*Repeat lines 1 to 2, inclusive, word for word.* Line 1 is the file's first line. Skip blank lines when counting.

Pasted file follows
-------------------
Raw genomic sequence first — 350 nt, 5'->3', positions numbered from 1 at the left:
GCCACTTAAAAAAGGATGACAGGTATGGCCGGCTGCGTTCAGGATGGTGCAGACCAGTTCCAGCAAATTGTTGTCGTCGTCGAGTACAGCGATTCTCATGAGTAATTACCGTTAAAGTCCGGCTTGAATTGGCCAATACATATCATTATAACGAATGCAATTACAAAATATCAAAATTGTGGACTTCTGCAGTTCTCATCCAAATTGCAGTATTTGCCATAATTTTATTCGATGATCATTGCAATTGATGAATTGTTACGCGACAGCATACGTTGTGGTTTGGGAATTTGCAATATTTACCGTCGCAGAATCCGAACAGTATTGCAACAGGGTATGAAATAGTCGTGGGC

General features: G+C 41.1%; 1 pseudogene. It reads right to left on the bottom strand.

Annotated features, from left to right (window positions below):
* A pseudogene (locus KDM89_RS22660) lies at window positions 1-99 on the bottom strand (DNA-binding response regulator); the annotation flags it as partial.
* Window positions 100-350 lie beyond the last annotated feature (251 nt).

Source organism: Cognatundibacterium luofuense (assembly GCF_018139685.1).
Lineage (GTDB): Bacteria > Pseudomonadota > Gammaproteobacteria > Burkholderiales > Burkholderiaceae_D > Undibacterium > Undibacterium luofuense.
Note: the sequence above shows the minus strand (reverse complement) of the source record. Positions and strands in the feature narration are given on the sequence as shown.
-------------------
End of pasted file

Raw genomic sequence first — 350 nt, 5'->3', positions numbered from 1 at the left:
GCCACTTAAAAAAGGATGACAGGTATGGCCGGCTGCGTTCAGGATGGTGCAGACCAGTTCCAGCAAATTGTTGTCGTCGTCGAGTACAGCGATTCTCATGAGTAATTACCGTTAAAGTCCGGCTTGAATTGGCCAATACATATCATTATAACGAATGCAATTACAAAATATCAAAATTGTGGACTTCTGCAGTTCTCATCCAAATTGCAGTATTTGCCATAATTTTATTCGATGATCATTGCAATTGATGAATTGTTACGCGACAGCATACGTTGTGGTTTGGGAATTTGCAATATTTACCGTCGCAGAATCCGAACAGTATTGCAACAGGGTATGAAATAGTCGTGGGC